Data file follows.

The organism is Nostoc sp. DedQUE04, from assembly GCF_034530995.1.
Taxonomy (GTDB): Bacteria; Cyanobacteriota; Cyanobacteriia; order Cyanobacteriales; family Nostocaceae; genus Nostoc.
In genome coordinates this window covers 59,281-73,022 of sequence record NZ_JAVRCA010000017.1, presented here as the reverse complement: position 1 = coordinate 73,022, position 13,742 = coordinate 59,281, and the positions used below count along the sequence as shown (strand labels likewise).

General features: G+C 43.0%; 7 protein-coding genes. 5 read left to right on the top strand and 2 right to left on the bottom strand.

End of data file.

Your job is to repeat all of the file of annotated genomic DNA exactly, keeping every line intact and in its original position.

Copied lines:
The organism is Nostoc sp. DedQUE04, from assembly GCF_034530995.1.
Taxonomy (GTDB): Bacteria; Cyanobacteriota; Cyanobacteriia; order Cyanobacteriales; family Nostocaceae; genus Nostoc.
In genome coordinates this window covers 59,281-73,022 of sequence record NZ_JAVRCA010000017.1, presented here as the reverse complement: position 1 = coordinate 73,022, position 13,742 = coordinate 59,281, and the positions used below count along the sequence as shown (strand labels likewise).

General features: G+C 43.0%; 7 protein-coding genes. 5 read left to right on the top strand and 2 right to left on the bottom strand.